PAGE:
“Form follows function, but in a sleek and dynamic way. We wanted the XJ to look effortlessly fast.”

    “There are three important design elements that give the XJ a real strength and boldness of character when viewed from the front. The primary statement is the large grille. We wanted this enlarged graphic to deliver a gravitas and confidence to the front of the new XJ. It extends much lower than previous grilles and is integrally connected to the powerful bonnet sculpture. You get the feeling that the whole car emanates from this large chrome intake.”

    “The high-positioned, slim headlamp graphic: the eyes of the car. They are designed to integrate fully with the sculpture of the bonnet with this wonderfully expressive line that sweeps down to create a subtle element of aggression and menace.”

     “We wanted a strong sculptural feel to the upper surfaces. The bonnet power bulge forms a strong part of the power message. The metal must appear taut, like stretching a silk drape, so the functional elements of the car are enveloped in this lithe, tensile skin.”

     “We have actually increased the width of the front track over the previous XJ. This allowed us to develop extra visual width to the frontal proportions and this is vital in achieving a more planted, sporting stance.”

    “The panoramic glass roof continues from the windscreen. Along with the flowing A-pillars the eye is carried seamlessly up onto the superstructure of the car. The design team referenced the original 1968 XJ, which possessed this visual lightness of cabin structure with lots of glass area and elegant, slim pillars. The new XJ roof deliberately appears unsupported at its rear edge, almost floating. This inferred lightness conveys a solidity and stability to the lower portion of the car as a result.”

    “There’s a fluidity to the way the rear lamps work from the rear face onto the top surfaces that provides a real forward momentum as well as accentuating the XJ’s length.”

    “Your eye is brought right to the rear tip of the car along the shoulder, this tensile, light-catching band, over the rear wheel. There’s this sense of movement as these features reinforce where your eye should be going.”

    “We wanted to achieve a clean canvas with the rear face of the car in order to reinforce the luxury motif of the chrome leaping Jaguar which immediately presents itself as a piece of jewellery to the eye.”

    “The speed association with the proportion of the lovely, fast cabin line – which is only a few degrees off an XK Coupé – is all about putting the sporting credentials back into XJ. The fast roofline was an essential starting point and it leads naturally to the beautiful, sleek side-window graphic, which is generally recognised as the primary design statement.”

    “At Jaguar Design, we’ve labelled these lines as the cat’s claws. They provide not only daytime appeal but, importantly, a distinct, recognisable night-time graphic. When the car comes past it has to say: ‘New Jaguar, new XJ.’”

     “At the rear of the car there’s a very strong design statement to do with recent trends for a more minimal approach to luxury products. It’s about executing very clean, tensile surfaces alongside THE pure, architecturally derived graphics.”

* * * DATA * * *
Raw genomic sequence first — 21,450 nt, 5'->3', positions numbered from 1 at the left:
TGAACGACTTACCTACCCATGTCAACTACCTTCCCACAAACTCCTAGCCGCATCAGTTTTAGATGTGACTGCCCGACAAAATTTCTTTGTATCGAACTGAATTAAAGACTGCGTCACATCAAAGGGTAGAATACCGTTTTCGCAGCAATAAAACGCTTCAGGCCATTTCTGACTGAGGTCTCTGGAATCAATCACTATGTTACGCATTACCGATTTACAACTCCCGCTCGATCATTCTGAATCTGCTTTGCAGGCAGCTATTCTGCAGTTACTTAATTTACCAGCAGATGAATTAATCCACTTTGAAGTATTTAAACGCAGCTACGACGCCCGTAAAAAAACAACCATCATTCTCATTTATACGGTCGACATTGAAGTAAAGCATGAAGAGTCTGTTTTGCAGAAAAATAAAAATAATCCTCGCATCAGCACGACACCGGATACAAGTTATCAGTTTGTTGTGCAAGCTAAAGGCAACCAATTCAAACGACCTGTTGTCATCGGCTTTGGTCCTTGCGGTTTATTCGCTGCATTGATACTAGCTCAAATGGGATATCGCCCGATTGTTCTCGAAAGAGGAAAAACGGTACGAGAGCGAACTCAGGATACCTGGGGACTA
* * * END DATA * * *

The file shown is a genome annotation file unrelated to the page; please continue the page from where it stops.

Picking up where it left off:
“The theme of luxury is inherent in the surfaces we have on Jaguars. There’s a certain tautness while also having an element of voluptuousness to it.”

    “You have these feature lines that flow back from the grille and lead your eye up over the
    A-pillars and out to the rear. That’s something fundamental about the way Jaguar’s design language works and what gives Jaguars this elegance, because your eye is never really interrupted on its journey around the car.”

    “This car has an incredible power plant. It’s a five-litre supercharged V8 engine with 510PS. To exaggerate the XF’s already dynamic appearance there are these large, chrome-rimmed outboard air intakes, which are like the flared nostrils of an angry beast. They visually tell you: this car’s got these big air coolers for this big supercharged engine.”

    “Because this car goes so much faster, the front bumper is deeper than the standard car as we wanted to reduce front-end lift. There are also little aero winglets that project forwards to help to keep the front lift down. Also, on the bonnet we have the supercharged bonnet louvers – these are also functional to cool the engine, but again, this is a visual clue that there’s something special under the hood and it’s more than just the standard XF.”

    “The XFR has unique 20-inch wheels, with turbine blade graphics. We’ve also embossed the supercharged logo onto the hub – a little bit reminiscent of an ingot with a hallmark, a stamp of quality.”

    “There’s not a lot of bright work on the XF, but where we have used it, we’ve tried to use it in an absolutely exquisite manner. So a thing like the metal around the side glass is achieved in a single aluminium pressing. There are no joints. That’s quite unique for a car in this class.”

    “At the rear of the vehicle, because of the deeper front bumper, we have to balance the reduced lift on the front with a little vestigial deck-lid spoiler. The aerodynamics are so good on the XF we didn’t need to do a lot.”

    “We have quad chrome tailpipes, which is an R signature – you’ll also see them on the XKR. There’s a new valance as well which is sculpted around the tailpipes to just give you that extra bit of visual recognition that this is something more powerful than your standard XF.”









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